by Laura Carroll
In about two years, computer scientist Valery Spiridonov of Russia is expected to be the first human head transplant, bypassing the current need for Photoshop and the limitations of two-dimensional presentation of the popular photo editing software. He volunteered for the honor as a possible means to overcome Werdnig-Hoffman disease, a rare condition that destroys the motor neurons in the spinal cord and lower brain and leaves the sufferers trapped in a body without the ability to walk or even sit unaided. Dr. Sergio Canavero, an Italian neurosurgeon will lead a team of 100+ in the surgical procedure code named “HEAVEN,” an acronym for HEad Anastomosis VENture. Anastomosis is the technical name for surgically connecting or splicing two parts of a body part or system.
There has been no announcement on the donor body other than it will be healthy and brain dead. Inquiries are redirected to the eventual use of clones.
Internet news agencies and blogs have posted items ranging from the incredulous to the ridiculous to the skeptical. The reconnection of severed body parts to people who lost them is tricky enough, but the transplant between a donor and a recipient of relatively simple organs, such as the heart, is fraught with complications from compatibility and rejection risks. Nerve grafts from a living donor necessitates immune-suppressant drugs for two years while other organs are a lifetime of the same drugs, leaving the recipient vulnerable to disease. Nerve tissue regenerates slowly, about an inch a month, depending on the type of nerve and the damage to the nerve tissue.
But will it work?
Head transplants have been performed on animals since 1908 when Charles Gutherie successfully attached the head of one dog to another dog’s neck. In the 1950’s a Russian grafted up to 20 puppy heads onto an adult dog more than once. One such experiment had survivors of 29 days, though most subjects lasted only 1 to 6 days. Gruesomely, the notes from experiment two notes that the one month old puppy grafted onto an adult German shepherd displayed an autonomous reaction to milk, water and nipped and was nipped in return by the host dog. The puppy head also seemed to want to pull away, separate from the adult host. The common cause of death in the experiments were immune reactions. The donor and recipient rejected each other. These animal transplants helped to pave the way for the human transplants we have today which prolong and improve life for humans.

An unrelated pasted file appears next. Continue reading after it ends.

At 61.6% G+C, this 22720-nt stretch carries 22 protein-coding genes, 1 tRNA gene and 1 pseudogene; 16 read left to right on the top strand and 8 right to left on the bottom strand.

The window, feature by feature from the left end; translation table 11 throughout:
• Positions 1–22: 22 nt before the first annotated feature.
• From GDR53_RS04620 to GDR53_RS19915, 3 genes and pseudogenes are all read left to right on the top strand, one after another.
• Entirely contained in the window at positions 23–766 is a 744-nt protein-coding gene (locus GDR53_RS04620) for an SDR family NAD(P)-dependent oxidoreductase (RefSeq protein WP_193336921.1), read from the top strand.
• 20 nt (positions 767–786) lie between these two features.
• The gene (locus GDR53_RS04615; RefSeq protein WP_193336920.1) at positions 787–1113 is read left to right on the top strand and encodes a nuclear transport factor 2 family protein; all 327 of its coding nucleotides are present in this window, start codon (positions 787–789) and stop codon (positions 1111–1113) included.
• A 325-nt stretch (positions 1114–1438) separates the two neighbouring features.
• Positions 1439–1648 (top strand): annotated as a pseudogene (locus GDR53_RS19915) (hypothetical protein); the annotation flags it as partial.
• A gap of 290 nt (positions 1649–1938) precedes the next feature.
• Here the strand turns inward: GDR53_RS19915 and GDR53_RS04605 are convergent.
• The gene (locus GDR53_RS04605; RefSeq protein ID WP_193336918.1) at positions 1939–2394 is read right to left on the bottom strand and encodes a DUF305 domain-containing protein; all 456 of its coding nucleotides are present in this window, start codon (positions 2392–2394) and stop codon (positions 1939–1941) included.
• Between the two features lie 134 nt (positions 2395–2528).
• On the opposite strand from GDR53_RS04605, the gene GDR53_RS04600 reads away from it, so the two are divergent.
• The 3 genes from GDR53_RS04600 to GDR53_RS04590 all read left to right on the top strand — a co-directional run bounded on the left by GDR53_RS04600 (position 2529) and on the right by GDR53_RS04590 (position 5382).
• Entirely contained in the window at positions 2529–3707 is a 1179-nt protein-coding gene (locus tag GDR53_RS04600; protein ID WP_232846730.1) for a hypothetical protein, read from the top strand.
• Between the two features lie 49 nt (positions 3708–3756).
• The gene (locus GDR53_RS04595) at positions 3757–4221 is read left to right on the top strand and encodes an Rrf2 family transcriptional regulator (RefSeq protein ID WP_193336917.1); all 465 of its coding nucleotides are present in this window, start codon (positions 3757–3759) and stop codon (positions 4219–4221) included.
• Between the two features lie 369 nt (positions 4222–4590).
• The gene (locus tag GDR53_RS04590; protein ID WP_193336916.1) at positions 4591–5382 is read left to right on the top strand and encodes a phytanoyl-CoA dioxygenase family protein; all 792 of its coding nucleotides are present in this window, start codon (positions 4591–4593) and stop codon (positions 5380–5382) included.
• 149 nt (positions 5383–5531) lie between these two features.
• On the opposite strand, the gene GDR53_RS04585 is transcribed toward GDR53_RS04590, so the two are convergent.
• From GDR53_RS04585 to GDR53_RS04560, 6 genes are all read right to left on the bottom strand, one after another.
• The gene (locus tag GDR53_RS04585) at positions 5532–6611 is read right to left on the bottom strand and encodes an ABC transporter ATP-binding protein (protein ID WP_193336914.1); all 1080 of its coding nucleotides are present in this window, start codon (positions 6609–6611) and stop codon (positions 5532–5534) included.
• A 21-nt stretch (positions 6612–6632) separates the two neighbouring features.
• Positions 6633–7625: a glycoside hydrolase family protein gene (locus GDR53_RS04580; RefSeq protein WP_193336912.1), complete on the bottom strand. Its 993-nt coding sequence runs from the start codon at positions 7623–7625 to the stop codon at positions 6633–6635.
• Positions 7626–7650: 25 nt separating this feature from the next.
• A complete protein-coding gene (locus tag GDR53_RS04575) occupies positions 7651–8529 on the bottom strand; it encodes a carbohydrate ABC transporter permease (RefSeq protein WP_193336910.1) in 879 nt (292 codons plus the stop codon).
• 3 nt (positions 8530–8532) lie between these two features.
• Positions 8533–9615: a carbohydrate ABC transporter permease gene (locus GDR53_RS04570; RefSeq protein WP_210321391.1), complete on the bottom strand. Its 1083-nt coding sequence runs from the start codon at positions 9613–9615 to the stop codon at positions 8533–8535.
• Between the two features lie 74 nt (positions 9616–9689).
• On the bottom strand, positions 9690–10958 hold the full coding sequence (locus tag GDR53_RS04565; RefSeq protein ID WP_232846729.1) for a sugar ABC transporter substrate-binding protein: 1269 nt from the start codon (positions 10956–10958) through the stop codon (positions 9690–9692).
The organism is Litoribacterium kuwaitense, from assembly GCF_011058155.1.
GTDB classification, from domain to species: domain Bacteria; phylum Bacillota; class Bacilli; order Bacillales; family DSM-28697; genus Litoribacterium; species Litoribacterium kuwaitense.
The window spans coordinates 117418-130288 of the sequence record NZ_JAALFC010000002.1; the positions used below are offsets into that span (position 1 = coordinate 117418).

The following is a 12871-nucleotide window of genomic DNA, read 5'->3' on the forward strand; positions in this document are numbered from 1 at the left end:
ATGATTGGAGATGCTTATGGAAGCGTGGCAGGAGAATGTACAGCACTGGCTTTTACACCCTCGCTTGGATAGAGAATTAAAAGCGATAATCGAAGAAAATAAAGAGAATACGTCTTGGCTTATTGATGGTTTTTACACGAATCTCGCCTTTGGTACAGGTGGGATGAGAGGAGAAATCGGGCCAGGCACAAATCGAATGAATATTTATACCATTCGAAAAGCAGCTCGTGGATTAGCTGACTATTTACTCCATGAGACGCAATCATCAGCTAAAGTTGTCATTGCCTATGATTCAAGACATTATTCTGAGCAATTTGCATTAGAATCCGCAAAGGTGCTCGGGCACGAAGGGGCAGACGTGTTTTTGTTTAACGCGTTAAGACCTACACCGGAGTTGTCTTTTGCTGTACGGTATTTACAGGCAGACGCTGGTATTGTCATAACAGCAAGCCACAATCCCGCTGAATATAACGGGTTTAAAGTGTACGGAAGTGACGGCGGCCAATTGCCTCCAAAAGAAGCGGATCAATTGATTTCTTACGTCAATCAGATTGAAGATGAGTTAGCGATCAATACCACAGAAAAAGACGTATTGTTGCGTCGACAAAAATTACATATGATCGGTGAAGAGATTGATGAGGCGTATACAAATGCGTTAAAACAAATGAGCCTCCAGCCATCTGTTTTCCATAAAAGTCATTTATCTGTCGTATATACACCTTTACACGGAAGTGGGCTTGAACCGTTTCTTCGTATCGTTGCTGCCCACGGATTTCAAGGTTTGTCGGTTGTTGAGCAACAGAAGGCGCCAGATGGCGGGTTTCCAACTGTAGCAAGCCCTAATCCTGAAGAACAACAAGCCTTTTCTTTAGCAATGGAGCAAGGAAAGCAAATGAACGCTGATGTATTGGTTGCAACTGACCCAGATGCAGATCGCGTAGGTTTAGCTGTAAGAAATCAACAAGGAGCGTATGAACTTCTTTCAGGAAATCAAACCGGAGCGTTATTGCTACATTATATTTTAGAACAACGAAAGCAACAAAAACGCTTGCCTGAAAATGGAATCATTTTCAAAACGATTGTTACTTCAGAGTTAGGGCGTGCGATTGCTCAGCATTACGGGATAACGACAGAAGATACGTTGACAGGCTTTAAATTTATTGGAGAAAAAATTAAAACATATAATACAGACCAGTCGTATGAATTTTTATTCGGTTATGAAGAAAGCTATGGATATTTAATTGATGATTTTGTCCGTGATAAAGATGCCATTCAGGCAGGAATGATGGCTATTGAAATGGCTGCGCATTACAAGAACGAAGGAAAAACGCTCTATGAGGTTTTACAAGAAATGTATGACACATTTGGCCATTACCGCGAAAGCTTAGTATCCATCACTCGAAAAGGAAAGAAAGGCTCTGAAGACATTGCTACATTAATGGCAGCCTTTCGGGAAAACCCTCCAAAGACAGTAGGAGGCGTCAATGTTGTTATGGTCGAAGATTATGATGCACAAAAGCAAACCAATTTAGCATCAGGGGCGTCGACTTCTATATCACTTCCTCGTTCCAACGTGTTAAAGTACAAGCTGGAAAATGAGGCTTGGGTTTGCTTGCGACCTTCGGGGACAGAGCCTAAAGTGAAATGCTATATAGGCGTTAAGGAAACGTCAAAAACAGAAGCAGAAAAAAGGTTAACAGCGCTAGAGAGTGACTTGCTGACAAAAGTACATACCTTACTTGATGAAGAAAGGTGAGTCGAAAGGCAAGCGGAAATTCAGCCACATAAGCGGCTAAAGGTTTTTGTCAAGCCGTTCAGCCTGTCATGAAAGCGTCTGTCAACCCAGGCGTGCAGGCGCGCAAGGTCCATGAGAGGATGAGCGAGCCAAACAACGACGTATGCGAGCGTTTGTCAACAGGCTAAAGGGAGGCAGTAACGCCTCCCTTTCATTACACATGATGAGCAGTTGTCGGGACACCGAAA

Immune reaction aside, there are also serious questions about the ability of one brain to control the body of another. Memory is not always cerebral. Muscles also have a type of memory response. Repeated physical activity trains the muscles to act under certain conditions. Just as a touch typist does not have to look at the keyboard or a dancer does not have to consciously measure the extension of steps so too have most people have “muscle memory” of the most common acts they perform. Grafting the head of a dancer onto a non-dancer will not allow the body to dance automatically. The brain remembers, but the body is untrained. Even grafting the head from one dancer to another will not instantly bring the life back to the steps of once controlled by the brain until extensive training is undertaken if and only if more than gross motor skills are recovered.
The viability of the transplant is also in question. The first human transplant involved a kidney from an identical twin. The recipient lived 8 years. The first human heart transplant lived 18 days, succumbing from pneumonia. In 2008, a breakthrough in technique may make anti-rejection drugs less necessary as the marrow of the donor is used to “seed” the transplanted body part, in this case, an airway. Rejection remains a large concern. Dr. Canavero does not anticipate a 100% recovery for Valery, but sees this first operation as a stepping stone to better method and eventual use of clones to offset the rejection of the donor body. He sees a future in 20 to 30 years of life being extended via head transplant.
Science fiction has a long tradition of cautionary tales concerning the morality of such human experimentation and the results. From 1816 when young Mary Shelley penned Frankenstein to 1896’s Island of Doctor Moreau by H G Wells to Phillip K Dick’s visions of dystopia in Bladerunner, the ethics of treating human bodies as lab experiments or even product has been explored and called into question. So far, the Russian Orthodox Church has come out against the procedure because it takes the position that the souls of both the donor and the recipient will be mingled. Spirituality aside, as the donor has to be living, the source of such donations becomes a ethical nightmare. Does organ donation also mean full corporeal donation? What of legal identification? With an entire new body comes new foot, hand and finger prints. Identifying scars and tattoos will be lost and inherited. So far, the legitimacy of the ethical debate has been rendered a non-priority. Since July of 2013, the internet has been strangely silent on the moral and ethical implications of this proposed medical breakthrough due to the perception of its science fiction nature as opposed to its scientific nature.
It may seem facetious, but there is already some concern about photoshopping heads on celebrity bodies. in 2014, a California lawyer was threatened with suspension for photoshopping celebrity heads into photos used for advertising, falsely creating the impression that she had powerful friends. In 2012, a Georgia lawyer introduced legislation to make the popular pastime illegal. His head was photoshopped onto a male porn star’s body, causing him extreme embarrassment. The moral and ethical considerations of a real head/body swap are far more ranging. The implications, the reality is around the corner.
Your head. On this body. Look, Ma! No Photoshop!
Think about it.
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